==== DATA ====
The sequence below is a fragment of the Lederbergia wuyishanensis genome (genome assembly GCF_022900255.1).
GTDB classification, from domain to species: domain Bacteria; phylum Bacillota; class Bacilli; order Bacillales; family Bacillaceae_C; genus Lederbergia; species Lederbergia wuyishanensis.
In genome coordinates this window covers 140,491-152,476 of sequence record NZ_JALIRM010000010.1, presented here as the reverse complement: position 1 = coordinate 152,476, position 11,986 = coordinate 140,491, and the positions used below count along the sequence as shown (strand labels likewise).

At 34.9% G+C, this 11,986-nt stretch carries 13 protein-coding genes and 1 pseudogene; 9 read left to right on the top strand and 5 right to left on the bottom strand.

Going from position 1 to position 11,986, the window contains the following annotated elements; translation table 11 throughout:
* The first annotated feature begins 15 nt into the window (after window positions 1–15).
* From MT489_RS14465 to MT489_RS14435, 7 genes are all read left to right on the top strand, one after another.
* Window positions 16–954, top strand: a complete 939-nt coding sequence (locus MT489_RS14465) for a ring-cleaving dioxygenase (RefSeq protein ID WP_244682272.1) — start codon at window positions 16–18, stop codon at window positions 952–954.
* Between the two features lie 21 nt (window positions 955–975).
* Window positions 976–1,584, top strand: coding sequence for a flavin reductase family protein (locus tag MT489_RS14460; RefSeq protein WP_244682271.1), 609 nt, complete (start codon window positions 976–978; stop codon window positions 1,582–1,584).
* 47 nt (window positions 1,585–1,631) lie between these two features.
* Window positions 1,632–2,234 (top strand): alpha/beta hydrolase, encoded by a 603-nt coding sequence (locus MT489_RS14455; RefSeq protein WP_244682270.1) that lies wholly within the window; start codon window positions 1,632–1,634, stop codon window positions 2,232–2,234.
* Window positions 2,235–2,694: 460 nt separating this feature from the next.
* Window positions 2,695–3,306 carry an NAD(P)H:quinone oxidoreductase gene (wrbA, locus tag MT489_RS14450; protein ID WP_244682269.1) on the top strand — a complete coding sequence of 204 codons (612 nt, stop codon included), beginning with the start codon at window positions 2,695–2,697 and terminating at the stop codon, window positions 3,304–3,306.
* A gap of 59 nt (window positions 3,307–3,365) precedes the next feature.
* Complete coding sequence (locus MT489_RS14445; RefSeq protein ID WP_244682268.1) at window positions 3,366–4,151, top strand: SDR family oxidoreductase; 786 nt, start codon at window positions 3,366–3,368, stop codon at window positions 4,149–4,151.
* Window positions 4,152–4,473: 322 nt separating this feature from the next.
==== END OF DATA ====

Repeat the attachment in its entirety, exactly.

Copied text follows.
The sequence below is a fragment of the Lederbergia wuyishanensis genome (genome assembly GCF_022900255.1).
GTDB classification, from domain to species: domain Bacteria; phylum Bacillota; class Bacilli; order Bacillales; family Bacillaceae_C; genus Lederbergia; species Lederbergia wuyishanensis.
In genome coordinates this window covers 140,491-152,476 of sequence record NZ_JALIRM010000010.1, presented here as the reverse complement: position 1 = coordinate 152,476, position 11,986 = coordinate 140,491, and the positions used below count along the sequence as shown (strand labels likewise).

At 34.9% G+C, this 11,986-nt stretch carries 13 protein-coding genes and 1 pseudogene; 9 read left to right on the top strand and 5 right to left on the bottom strand.

Going from position 1 to position 11,986, the window contains the following annotated elements; translation table 11 throughout:
* The first annotated feature begins 15 nt into the window (after window positions 1–15).
* From MT489_RS14465 to MT489_RS14435, 7 genes are all read left to right on the top strand, one after another.
* Window positions 16–954, top strand: a complete 939-nt coding sequence (locus MT489_RS14465) for a ring-cleaving dioxygenase (RefSeq protein ID WP_244682272.1) — start codon at window positions 16–18, stop codon at window positions 952–954.
* Between the two features lie 21 nt (window positions 955–975).
* Window positions 976–1,584, top strand: coding sequence for a flavin reductase family protein (locus tag MT489_RS14460; RefSeq protein WP_244682271.1), 609 nt, complete (start codon window positions 976–978; stop codon window positions 1,582–1,584).
* 47 nt (window positions 1,585–1,631) lie between these two features.
* Window positions 1,632–2,234 (top strand): alpha/beta hydrolase, encoded by a 603-nt coding sequence (locus MT489_RS14455; RefSeq protein WP_244682270.1) that lies wholly within the window; start codon window positions 1,632–1,634, stop codon window positions 2,232–2,234.
* Window positions 2,235–2,694: 460 nt separating this feature from the next.
* Window positions 2,695–3,306 carry an NAD(P)H:quinone oxidoreductase gene (wrbA, locus tag MT489_RS14450; protein ID WP_244682269.1) on the top strand — a complete coding sequence of 204 codons (612 nt, stop codon included), beginning with the start codon at window positions 2,695–2,697 and terminating at the stop codon, window positions 3,304–3,306.
* A gap of 59 nt (window positions 3,307–3,365) precedes the next feature.
* Complete coding sequence (locus MT489_RS14445; RefSeq protein ID WP_244682268.1) at window positions 3,366–4,151, top strand: SDR family oxidoreductase; 786 nt, start codon at window positions 3,366–3,368, stop codon at window positions 4,149–4,151.
* Window positions 4,152–4,473: 322 nt separating this feature from the next.